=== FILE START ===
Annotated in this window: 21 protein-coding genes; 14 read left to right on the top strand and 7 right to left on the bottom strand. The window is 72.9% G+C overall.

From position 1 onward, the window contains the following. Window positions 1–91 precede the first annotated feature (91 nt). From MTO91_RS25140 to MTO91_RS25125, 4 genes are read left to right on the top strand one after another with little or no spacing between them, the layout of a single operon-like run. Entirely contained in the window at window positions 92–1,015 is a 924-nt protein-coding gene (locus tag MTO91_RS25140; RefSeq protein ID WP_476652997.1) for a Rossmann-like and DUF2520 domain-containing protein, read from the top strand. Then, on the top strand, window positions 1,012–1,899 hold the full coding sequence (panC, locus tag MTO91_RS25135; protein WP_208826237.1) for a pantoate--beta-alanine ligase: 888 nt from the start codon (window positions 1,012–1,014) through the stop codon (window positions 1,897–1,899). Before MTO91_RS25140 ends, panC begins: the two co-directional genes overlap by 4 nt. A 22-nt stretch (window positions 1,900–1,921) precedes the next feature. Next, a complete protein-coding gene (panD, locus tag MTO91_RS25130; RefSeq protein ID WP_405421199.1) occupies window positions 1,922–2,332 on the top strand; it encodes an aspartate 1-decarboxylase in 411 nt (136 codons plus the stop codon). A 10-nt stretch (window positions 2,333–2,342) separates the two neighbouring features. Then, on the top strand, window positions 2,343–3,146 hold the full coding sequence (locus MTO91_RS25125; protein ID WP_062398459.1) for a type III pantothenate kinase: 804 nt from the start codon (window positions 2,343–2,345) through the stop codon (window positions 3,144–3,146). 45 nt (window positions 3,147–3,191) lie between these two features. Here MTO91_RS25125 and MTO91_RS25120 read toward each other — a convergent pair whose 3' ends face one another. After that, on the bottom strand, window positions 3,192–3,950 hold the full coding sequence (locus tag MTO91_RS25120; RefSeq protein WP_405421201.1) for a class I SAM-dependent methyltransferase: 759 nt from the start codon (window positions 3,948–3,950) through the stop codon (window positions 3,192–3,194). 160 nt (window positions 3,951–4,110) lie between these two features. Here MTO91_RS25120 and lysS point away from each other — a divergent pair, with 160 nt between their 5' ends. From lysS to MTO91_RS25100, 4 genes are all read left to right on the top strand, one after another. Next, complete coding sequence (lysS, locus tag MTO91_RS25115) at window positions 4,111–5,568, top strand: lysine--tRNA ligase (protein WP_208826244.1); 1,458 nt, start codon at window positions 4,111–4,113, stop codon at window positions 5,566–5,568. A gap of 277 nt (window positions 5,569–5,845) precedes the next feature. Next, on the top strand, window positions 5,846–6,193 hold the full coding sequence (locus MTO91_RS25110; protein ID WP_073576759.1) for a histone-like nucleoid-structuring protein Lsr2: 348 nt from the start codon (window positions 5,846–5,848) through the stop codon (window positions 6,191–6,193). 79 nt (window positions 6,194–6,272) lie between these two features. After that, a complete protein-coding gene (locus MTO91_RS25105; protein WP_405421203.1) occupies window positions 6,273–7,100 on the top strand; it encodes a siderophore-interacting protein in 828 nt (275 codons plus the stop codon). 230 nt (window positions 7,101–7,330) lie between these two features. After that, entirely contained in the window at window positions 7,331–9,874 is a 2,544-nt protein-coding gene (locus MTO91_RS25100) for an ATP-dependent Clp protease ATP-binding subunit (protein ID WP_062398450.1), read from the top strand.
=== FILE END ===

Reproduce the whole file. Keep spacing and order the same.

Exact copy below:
Annotated in this window: 21 protein-coding genes; 14 read left to right on the top strand and 7 right to left on the bottom strand. The window is 72.9% G+C overall.

From position 1 onward, the window contains the following. Window positions 1–91 precede the first annotated feature (91 nt). From MTO91_RS25140 to MTO91_RS25125, 4 genes are read left to right on the top strand one after another with little or no spacing between them, the layout of a single operon-like run. Entirely contained in the window at window positions 92–1,015 is a 924-nt protein-coding gene (locus tag MTO91_RS25140; RefSeq protein ID WP_476652997.1) for a Rossmann-like and DUF2520 domain-containing protein, read from the top strand. Then, on the top strand, window positions 1,012–1,899 hold the full coding sequence (panC, locus tag MTO91_RS25135; protein WP_208826237.1) for a pantoate--beta-alanine ligase: 888 nt from the start codon (window positions 1,012–1,014) through the stop codon (window positions 1,897–1,899). Before MTO91_RS25140 ends, panC begins: the two co-directional genes overlap by 4 nt. A 22-nt stretch (window positions 1,900–1,921) precedes the next feature. Next, a complete protein-coding gene (panD, locus tag MTO91_RS25130; RefSeq protein ID WP_405421199.1) occupies window positions 1,922–2,332 on the top strand; it encodes an aspartate 1-decarboxylase in 411 nt (136 codons plus the stop codon). A 10-nt stretch (window positions 2,333–2,342) separates the two neighbouring features. Then, on the top strand, window positions 2,343–3,146 hold the full coding sequence (locus MTO91_RS25125; protein ID WP_062398459.1) for a type III pantothenate kinase: 804 nt from the start codon (window positions 2,343–2,345) through the stop codon (window positions 3,144–3,146). 45 nt (window positions 3,147–3,191) lie between these two features. Here MTO91_RS25125 and MTO91_RS25120 read toward each other — a convergent pair whose 3' ends face one another. After that, on the bottom strand, window positions 3,192–3,950 hold the full coding sequence (locus tag MTO91_RS25120; RefSeq protein WP_405421201.1) for a class I SAM-dependent methyltransferase: 759 nt from the start codon (window positions 3,948–3,950) through the stop codon (window positions 3,192–3,194). 160 nt (window positions 3,951–4,110) lie between these two features. Here MTO91_RS25120 and lysS point away from each other — a divergent pair, with 160 nt between their 5' ends. From lysS to MTO91_RS25100, 4 genes are all read left to right on the top strand, one after another. Next, complete coding sequence (lysS, locus tag MTO91_RS25115) at window positions 4,111–5,568, top strand: lysine--tRNA ligase (protein WP_208826244.1); 1,458 nt, start codon at window positions 4,111–4,113, stop codon at window positions 5,566–5,568. A gap of 277 nt (window positions 5,569–5,845) precedes the next feature. Next, on the top strand, window positions 5,846–6,193 hold the full coding sequence (locus MTO91_RS25110; protein ID WP_073576759.1) for a histone-like nucleoid-structuring protein Lsr2: 348 nt from the start codon (window positions 5,846–5,848) through the stop codon (window positions 6,191–6,193). 79 nt (window positions 6,194–6,272) lie between these two features. After that, a complete protein-coding gene (locus MTO91_RS25105; protein WP_405421203.1) occupies window positions 6,273–7,100 on the top strand; it encodes a siderophore-interacting protein in 828 nt (275 codons plus the stop codon). 230 nt (window positions 7,101–7,330) lie between these two features. After that, entirely contained in the window at window positions 7,331–9,874 is a 2,544-nt protein-coding gene (locus MTO91_RS25100) for an ATP-dependent Clp protease ATP-binding subunit (protein ID WP_062398450.1), read from the top strand.